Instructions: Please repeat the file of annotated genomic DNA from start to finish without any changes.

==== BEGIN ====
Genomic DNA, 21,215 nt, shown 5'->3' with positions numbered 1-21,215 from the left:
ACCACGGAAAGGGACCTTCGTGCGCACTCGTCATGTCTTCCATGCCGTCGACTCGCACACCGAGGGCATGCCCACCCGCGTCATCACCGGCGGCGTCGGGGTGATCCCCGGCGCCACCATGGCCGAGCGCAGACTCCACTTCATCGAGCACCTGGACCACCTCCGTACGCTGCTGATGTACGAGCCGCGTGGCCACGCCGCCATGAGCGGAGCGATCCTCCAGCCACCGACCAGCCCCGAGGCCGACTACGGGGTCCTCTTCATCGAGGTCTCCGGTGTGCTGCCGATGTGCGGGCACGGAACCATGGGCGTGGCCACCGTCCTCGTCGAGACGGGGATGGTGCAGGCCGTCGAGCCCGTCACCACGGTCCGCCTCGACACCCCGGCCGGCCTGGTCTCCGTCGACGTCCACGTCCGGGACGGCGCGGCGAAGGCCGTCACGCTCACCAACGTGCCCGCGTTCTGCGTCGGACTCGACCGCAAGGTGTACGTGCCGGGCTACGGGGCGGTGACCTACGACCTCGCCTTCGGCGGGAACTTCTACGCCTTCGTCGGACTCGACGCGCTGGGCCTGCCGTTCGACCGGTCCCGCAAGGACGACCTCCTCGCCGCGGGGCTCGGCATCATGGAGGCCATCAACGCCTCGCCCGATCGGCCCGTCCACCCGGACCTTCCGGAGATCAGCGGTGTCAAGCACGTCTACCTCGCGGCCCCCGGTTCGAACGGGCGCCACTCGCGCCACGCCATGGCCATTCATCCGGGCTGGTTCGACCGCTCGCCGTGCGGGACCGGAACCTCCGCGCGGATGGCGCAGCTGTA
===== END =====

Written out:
Genomic DNA, 21,215 nt, shown 5'->3' with positions numbered 1-21,215 from the left:
ACCACGGAAAGGGACCTTCGTGCGCACTCGTCATGTCTTCCATGCCGTCGACTCGCACACCGAGGGCATGCCCACCCGCGTCATCACCGGCGGCGTCGGGGTGATCCCCGGCGCCACCATGGCCGAGCGCAGACTCCACTTCATCGAGCACCTGGACCACCTCCGTACGCTGCTGATGTACGAGCCGCGTGGCCACGCCGCCATGAGCGGAGCGATCCTCCAGCCACCGACCAGCCCCGAGGCCGACTACGGGGTCCTCTTCATCGAGGTCTCCGGTGTGCTGCCGATGTGCGGGCACGGAACCATGGGCGTGGCCACCGTCCTCGTCGAGACGGGGATGGTGCAGGCCGTCGAGCCCGTCACCACGGTCCGCCTCGACACCCCGGCCGGCCTGGTCTCCGTCGACGTCCACGTCCGGGACGGCGCGGCGAAGGCCGTCACGCTCACCAACGTGCCCGCGTTCTGCGTCGGACTCGACCGCAAGGTGTACGTGCCGGGCTACGGGGCGGTGACCTACGACCTCGCCTTCGGCGGGAACTTCTACGCCTTCGTCGGACTCGACGCGCTGGGCCTGCCGTTCGACCGGTCCCGCAAGGACGACCTCCTCGCCGCGGGGCTCGGCATCATGGAGGCCATCAACGCCTCGCCCGATCGGCCCGTCCACCCGGACCTTCCGGAGATCAGCGGTGTCAAGCACGTCTACCTCGCGGCCCCCGGTTCGAACGGGCGCCACTCGCGCCACGCCATGGCCATTCATCCGGGCTGGTTCGACCGCTCGCCGTGCGGGACCGGAACCTCCGCGCGGATGGCGCAGCTGTA